Lawmakers reject bill granting tax credit to home-school parents

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  • Mormon for Ron Paul SALT LAKE CITY, UT
    Feb. 28, 2014 12:28 p.m.

    Looks like someone needs to study "The proper role of government" by Ezra Taft Benson. or any of the books he tells the saints to read such as the Law by Batista.

    Benson and Young condemned public education and programs like it that give the state power over the children at the experience of the stewardship rights of the parent. and programs that redistribute wealth.

    Such language has not been repealed my modern prophets. D&CSection134 helps instruct on what is proper.

    The public school system is good in the sense it helps the children of God to become educated. Homeschooling is a much better solution however. Public education schools are a form of socialism. If you think socialism is okay then at least your support of schools is congruent with your belief. Socialism uses the violent force of government to do things other than punish crime, such is an abuse of government power.

  • Hemlock Salt Lake City, UT
    Feb. 28, 2014 10:27 a.m.

    Rejecting the bill is sound public policy. It is a contradiction that the legislature is considering ending the tax deduction for large families, but refuses to give tax credit for those not using the public schools.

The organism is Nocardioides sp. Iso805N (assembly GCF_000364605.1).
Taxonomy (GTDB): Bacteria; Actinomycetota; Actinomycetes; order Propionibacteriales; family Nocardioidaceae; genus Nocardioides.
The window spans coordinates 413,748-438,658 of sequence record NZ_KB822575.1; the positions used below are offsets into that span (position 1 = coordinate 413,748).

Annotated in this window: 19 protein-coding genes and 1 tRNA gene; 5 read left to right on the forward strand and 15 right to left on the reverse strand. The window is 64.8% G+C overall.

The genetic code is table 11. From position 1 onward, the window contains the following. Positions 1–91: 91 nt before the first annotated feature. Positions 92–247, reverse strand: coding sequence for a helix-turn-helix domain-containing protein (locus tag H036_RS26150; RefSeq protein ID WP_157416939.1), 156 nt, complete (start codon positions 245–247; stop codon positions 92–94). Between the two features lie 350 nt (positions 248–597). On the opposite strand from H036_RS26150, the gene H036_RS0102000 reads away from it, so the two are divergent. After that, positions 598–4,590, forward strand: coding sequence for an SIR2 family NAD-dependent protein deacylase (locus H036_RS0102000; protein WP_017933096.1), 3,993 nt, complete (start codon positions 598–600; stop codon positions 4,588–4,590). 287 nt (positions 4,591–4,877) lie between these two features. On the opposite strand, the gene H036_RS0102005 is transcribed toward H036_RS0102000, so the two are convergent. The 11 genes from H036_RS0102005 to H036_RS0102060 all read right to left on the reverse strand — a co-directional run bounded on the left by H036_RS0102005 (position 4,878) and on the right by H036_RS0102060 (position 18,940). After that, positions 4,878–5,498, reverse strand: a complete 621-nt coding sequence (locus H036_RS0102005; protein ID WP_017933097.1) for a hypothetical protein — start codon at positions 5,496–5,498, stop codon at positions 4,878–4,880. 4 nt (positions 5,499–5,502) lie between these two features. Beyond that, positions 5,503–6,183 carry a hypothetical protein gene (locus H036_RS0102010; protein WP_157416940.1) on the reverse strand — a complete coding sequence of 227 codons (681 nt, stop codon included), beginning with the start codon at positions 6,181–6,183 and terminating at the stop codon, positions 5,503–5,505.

• Kevin A Murray, UT
    Feb. 28, 2014 8:56 a.m.

    The problem I see with the $500 tax credit is that it is not nearly enough. I believe that school districts can achieve significant cost savings by leveraging the time and talents donated by willing parents to educate their children. Parents and children can also benefit by choosing from among numerous educational approaches and curricula to personalize education to the interests and abilities of each child. Unfortunately, $500 is barely enough to pay for a single class from a virtual school, but the district I live in spends more than $12,000/child/year. If parents who opt out of the full-service public school system children could be reimbursed perhaps $5,000/child for verified expenses, many more parents would likely choose this option, and the school district would theoretically save $7,000/child. With $5,000 to work with, parents could purchase curriculm, register their children for private courses or lessons, either virtual or classroom-based, or even pay tuition back to the district to participate in some public school classes or activities. Several California charter schools operate on this precise model, albeit with reimbursement of $1,600. Students in these schools meet with a state-certified teacher once per month to measure educational progress.

  • stevo123 slc, ut
    Feb. 28, 2014 7:10 a.m.

    If it looks like a voucher, acts like a voucher, then it is a voucher. Good job on the rejection.

  • one old man Ogden, UT
    Feb. 27, 2014 7:55 p.m.

    Wow. At least there are occasional flashes of wisdom in our legislature.

  • Harrison Bergeron Holladay , UT
    Feb. 27, 2014 7:26 p.m.

    Why not? Its a win-win. More will be encouraged to home school and we will reduce class sizes for next to nothing.